In an earlier thread about the recent Music City Hot Chicken Festival, held July 4 at East Park, we offered hearty and grease-soaked congratulations to this year's winner, Justin Jones of Team Soda Pong. We also said that we'd asked Justin to send us the recipe that cinched his first-place prize, but so far we hadn't heard from him.
This was not a surprise. Hot chicken recipes are guarded more fiercely than child brides. No local grail is more keenly sought than the mysterious mixture of spices and incendiary devices that gives Prince's Hot Chicken its atomic glow.
But all of a sudden, to our undying wonder and gratitude, what should arrive via ePony Express but a missive from Justin Jones--and with it the winning recipe!
A few considerations. First, we haven't tried it for ourselves (but O my readers and only friends, you can bet we will). Second, this is not the Prince's recipe, and Justin makes no claim that it is. Third, it's bound to cause some controversy on one front: all the heat is added after the chicken is cooked.
Still, this is the recipe a panel of expert judges selected as Nashville's best civilian hot chicken. Without further ado, we let Justin Jones give you the bird.
Yarr! Set a starboard course for Caribbean-themed food and have yer brawny fill as Whole Foods launches a series of monthly film-themed food evenings in its Salud display kitchen 6:30 p.m. Thursday. A $20 reservation gets you four courses of tropically inspired chow whipped up by Whole Foods’ roving crew of chefs, presumably including such staples as coconut, curry, papaya and beans. If shrimp there be, mateys, make 'em Depp fried! Yarr!
Only 25 slots are available. So report to jolie.yockey(at)wholefoods.com, call 440-5100, or risk a short plank walk to a watery grave. Or perhaps even scarier, takeout from Pei Wei.
This is just a notice that between the hours of 2 and 4 a.m. this Saturday, the Bites Department of Dirty Tricks will be coming to disconnect your alarm clock. No way in hell are you beating us to the Nashville Farmers' Market before The Sugar Bar opens its long-awaited stall of freshly baked goodies.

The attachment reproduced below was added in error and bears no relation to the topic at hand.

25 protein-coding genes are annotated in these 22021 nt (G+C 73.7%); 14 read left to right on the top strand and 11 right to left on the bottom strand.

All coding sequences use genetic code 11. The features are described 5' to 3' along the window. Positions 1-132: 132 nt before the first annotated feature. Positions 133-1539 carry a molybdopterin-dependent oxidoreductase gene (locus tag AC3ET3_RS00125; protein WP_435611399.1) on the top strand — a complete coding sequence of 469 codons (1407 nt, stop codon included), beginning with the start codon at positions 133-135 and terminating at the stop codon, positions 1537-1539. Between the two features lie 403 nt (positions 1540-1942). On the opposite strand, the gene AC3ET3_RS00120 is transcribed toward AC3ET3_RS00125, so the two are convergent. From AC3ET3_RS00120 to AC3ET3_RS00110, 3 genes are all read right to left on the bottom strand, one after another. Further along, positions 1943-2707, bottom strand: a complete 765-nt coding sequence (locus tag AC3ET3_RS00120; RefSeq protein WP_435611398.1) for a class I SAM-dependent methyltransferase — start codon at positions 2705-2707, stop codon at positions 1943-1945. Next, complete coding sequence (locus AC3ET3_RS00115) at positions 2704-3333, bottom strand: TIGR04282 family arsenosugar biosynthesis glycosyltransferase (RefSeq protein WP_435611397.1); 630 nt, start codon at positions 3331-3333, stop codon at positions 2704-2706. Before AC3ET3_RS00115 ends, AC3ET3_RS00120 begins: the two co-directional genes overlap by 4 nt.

Baker/blogger Rebekka Seale, who founded the fledgling bakery with Grammy-winning singer-songwriter Michelle Branch, reports that she'll have at least three different flavors of cupcake (including the carrot pictured above, courtesy of Seale) as well as slices of that Bourbon Chocolate Pecan Pie we've been hearing so much about. She plans to open at 8 a.m. Saturday, and based on the level of interest she's been getting since the bakery-slash-sweet-shop was announced in June, we doubt they'll last long.
That's just the most public development in The Sugar Bar's confectionary-domination plans. Seale says that after a brief search, she and Branch are now sharing a warehouse kitchen space with Lunchtime Catering in The Gulch. They're now taking catering and wholesale orders on 48 hours' notice for customers such as East Nashville's soon-to-open Ugly Mugs Coffee & Tea. Anyone with a sweet tooth can peruse the menu and get in touch by calling 715-1240 or emailing orders(at)thesugarbar.com.
Still to come is The Sugar Bar's retail sweet shop and dessert bar. "I know for sure it will be in 12South," Seale says, but she's mum for now about the exact location. You can show up Saturday at the Farmers' Market for a taste of what she'll eventually have to offer there. Just don't get there before us.
We don’t usually recommend showing up at a restaurant on opening night, when servers and chefs are still working out kinks and getting timing down to a science. But if you’ve been waiting with bated breath for the debut of Miro District Food & Drink, you just might take your chances when the curtain goes up Friday.
After all, this ain’t the first rodeo for owner Jerry Brown, who launched Watermark in The Gulch, and managing partner-chef Dean Robb, who left his post at Birmingham’s Bottega Restaurant & Café to join Miro District. Located in the ground floor of the new 18-story Adelicia in Midtown, Miro District will offer lunch and dinner with a menu of Mediterranean-inspired cuisine with a Southern twist, ranging from antipasti and Italian salads to fresh seafood and homemade pasta.